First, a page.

The Locked Ward by Dennis O'Donnell
|The Locked Ward by Dennis O'Donnell|
|Category: Politics and Society|
|Reviewer: Zoe Morris|
|Summary: A former English teacher spends 7 years on a psyc ward - albeit as a member of staff, not a patient. Interesting and easy to read.|
|Buy? Maybe||Borrow? Yes|
|Pages: 352||Date: January 2012|
|Publisher: Jonathan Cape|
Dennis O’Donnell spent 7 years working in a Scottish hospital and this is the account of his time there. It takes a special type of person to work in Mental Health services, and though O'Donnell ultimately leaves the Locked Ward, he clearly is one of those people, made all the more remarkable by the fact that this wasn’t his life long vocation, having previously worked as a school teacher (some might say an equally challenging role).
If you’ve ever wondered what it’s like to work on a psyc ward, this book will tell you. I’ve worked in mental health and wandered on and off inpatient wards (though obviously never locked ones like this) and it really is the sort of place that can be hard to describe to those who’ve not seen it, and yet this book managed to do just that. It seamlessly weaves together many areas. We learn about how wards like his are run, what a day to day routine looks like and so on. We hear about the different types of mental illness, how they manifest themselves, how they are treated, and how they can wreak havoc on those they affect, and those who are close to them. We are introduced to a great cross section of patients with their individual idiosyncrasies, triggers and coping mechanisms, and this diversity only serves to reinforce the idea that you should see the patient, not the diagnosis.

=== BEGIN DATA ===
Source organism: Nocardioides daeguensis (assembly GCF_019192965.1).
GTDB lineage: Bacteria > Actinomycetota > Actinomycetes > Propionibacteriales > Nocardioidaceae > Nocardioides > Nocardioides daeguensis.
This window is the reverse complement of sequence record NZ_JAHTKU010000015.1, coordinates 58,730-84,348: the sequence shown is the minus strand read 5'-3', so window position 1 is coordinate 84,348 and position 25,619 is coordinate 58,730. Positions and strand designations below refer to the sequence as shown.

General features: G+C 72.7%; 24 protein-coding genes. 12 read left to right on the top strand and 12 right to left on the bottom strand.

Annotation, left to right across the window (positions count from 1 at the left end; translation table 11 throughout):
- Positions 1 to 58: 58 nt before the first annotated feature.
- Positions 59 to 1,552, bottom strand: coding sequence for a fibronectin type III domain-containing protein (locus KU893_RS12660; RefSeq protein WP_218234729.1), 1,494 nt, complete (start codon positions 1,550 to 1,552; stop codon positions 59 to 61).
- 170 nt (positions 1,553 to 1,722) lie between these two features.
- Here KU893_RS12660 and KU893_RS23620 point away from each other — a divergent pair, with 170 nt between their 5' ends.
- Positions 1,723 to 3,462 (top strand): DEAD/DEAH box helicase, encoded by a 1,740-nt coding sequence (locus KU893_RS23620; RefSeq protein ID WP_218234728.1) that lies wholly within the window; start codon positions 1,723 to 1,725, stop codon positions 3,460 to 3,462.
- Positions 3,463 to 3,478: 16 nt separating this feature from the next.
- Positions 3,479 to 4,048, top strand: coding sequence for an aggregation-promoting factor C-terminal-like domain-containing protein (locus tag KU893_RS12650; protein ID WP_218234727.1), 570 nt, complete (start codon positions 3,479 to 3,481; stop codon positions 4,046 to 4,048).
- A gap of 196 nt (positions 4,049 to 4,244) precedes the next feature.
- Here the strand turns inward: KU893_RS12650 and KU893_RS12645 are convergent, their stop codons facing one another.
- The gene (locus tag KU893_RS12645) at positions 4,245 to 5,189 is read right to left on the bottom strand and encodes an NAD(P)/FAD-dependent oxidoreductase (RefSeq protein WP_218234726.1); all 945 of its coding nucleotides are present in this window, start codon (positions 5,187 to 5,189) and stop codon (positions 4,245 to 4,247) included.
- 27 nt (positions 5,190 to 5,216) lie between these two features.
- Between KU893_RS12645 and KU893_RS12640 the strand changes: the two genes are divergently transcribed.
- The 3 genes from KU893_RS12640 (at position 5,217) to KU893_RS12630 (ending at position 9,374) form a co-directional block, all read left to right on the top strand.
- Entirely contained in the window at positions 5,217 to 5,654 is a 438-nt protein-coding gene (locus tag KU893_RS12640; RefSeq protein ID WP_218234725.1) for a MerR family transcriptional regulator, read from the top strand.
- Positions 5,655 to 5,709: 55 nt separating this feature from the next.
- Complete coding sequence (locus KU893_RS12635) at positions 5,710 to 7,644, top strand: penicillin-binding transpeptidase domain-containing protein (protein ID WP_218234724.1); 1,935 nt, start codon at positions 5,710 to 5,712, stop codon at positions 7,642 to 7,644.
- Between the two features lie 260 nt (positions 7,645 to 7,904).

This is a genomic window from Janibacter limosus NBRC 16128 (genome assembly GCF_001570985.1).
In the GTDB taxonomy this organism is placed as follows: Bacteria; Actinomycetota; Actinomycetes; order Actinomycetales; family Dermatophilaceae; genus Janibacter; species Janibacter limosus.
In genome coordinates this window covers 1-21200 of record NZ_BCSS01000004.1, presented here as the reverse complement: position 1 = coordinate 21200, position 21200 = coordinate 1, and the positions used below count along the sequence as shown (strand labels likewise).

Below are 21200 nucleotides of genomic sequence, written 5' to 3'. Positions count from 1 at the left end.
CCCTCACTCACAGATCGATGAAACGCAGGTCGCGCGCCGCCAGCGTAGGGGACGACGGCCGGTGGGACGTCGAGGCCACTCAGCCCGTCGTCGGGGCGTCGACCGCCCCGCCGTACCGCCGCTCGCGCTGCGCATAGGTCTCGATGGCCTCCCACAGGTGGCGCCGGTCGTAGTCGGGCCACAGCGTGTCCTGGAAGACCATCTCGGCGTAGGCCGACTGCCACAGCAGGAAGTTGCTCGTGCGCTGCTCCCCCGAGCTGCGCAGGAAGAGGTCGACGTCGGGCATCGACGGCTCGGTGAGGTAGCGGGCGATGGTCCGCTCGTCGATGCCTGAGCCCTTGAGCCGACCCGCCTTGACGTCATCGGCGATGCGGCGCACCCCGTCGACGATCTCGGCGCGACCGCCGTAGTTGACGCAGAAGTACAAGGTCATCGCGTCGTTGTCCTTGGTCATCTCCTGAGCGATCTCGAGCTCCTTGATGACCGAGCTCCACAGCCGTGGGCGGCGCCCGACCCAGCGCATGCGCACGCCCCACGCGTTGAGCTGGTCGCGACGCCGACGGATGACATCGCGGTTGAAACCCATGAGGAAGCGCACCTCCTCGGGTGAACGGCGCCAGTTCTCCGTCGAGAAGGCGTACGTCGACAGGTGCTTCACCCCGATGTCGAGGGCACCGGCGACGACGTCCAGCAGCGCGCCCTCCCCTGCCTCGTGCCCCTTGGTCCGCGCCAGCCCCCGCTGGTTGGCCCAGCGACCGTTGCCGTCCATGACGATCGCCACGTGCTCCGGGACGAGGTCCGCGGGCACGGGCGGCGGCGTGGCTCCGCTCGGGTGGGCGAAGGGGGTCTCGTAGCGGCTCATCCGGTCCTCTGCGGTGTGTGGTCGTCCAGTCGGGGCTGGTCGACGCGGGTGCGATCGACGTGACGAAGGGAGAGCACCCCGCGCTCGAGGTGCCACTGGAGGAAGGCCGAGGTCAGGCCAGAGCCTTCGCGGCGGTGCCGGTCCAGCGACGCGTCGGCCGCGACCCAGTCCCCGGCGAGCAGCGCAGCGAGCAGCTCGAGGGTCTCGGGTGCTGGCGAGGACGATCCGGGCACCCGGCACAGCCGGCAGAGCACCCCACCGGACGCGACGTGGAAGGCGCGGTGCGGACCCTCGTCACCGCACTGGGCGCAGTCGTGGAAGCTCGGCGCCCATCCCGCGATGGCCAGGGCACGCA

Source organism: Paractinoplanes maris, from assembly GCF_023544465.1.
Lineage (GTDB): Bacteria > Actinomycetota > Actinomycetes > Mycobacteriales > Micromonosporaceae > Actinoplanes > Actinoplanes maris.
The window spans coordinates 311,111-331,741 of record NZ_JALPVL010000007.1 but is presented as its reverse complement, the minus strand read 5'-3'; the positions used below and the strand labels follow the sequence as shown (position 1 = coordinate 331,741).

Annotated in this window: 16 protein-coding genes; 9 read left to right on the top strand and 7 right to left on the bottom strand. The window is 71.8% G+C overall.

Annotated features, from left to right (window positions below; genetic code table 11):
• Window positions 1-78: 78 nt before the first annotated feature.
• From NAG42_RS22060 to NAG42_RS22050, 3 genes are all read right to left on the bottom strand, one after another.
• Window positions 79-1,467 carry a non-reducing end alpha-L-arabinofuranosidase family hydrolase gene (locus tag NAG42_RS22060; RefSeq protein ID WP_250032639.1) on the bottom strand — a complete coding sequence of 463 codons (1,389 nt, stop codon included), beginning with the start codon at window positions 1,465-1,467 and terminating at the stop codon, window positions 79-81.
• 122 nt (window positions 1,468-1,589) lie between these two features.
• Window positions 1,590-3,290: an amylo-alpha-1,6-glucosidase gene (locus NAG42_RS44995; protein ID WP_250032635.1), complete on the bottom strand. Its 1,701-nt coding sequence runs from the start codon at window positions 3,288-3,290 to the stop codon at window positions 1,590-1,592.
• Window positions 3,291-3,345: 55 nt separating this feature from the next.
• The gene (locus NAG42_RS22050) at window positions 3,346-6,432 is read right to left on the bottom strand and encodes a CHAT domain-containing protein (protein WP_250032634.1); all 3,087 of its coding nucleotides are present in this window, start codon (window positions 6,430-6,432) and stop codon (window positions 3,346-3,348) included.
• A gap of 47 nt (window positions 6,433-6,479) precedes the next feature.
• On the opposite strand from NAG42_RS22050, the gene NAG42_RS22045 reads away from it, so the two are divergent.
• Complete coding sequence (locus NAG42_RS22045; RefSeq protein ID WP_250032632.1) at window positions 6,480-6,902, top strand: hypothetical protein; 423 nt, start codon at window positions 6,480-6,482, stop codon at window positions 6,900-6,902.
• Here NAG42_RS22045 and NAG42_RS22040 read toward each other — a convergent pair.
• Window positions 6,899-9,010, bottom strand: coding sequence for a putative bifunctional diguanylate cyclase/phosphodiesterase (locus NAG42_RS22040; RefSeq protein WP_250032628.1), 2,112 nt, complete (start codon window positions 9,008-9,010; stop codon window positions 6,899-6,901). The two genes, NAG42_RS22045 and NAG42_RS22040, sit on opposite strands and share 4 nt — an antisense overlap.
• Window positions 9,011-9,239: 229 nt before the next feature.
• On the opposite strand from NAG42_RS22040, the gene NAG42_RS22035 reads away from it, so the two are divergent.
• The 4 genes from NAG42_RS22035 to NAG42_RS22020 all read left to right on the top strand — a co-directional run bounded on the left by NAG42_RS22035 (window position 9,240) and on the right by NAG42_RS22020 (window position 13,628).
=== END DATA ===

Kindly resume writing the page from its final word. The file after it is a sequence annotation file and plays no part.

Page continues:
It’s funny because if some of the things that occur in the book were the result of a few too many drinks, you’d never think twice, but because of the nature of the patients and what’s driving them to behave in that way, I was a bit wary at times. I needn’t have worried. It’s amusing in the way kooky anecdotes can be but it’s never specifically cruel or exploitive.
The word Memoirs in the subtitle initially made me think these tales were set further in the past, and I’m not the only one – many colleagues seeing me reading it made comments about the era of asylums and so on. In fact, it spans a 7 year period starting in 2000 so is as recent as can be. It’s an account of one ward in one hospital so how common the stories are (and how representative of similar wards) is up for debate. As you’d expect, names have been changed, all identifying details altered to protect the patients concerned. I imagine there is some aspect of fictionalization to it but I also imagine that the stories are based on truth and that the overall vein is an honest one.
I really enjoyed the book as it was easy to read but full of little nuggets of information that answered questions I’d pondered before, things I’d always wondered about. If I’m being picky, I’ll say I wasn’t a massive fan of the Scottish-ness of the writing, but I don’t tend to like thick dialect in books anyway, regardless of origin. Otherwise, though, it’s an interesting read that really does give the inside story on a very unusual place. Recommended.
The Doctor Will See You Now by Max Pemberton gives a similar look at NHS inpatient care, focussing on geriatric medicine rather than psychiatric care.
You can read more book reviews or buy The Locked Ward by Dennis O'Donnell at Amazon.co.uk
You can read more book reviews or buy The Locked Ward by Dennis O'Donnell at Amazon.com.
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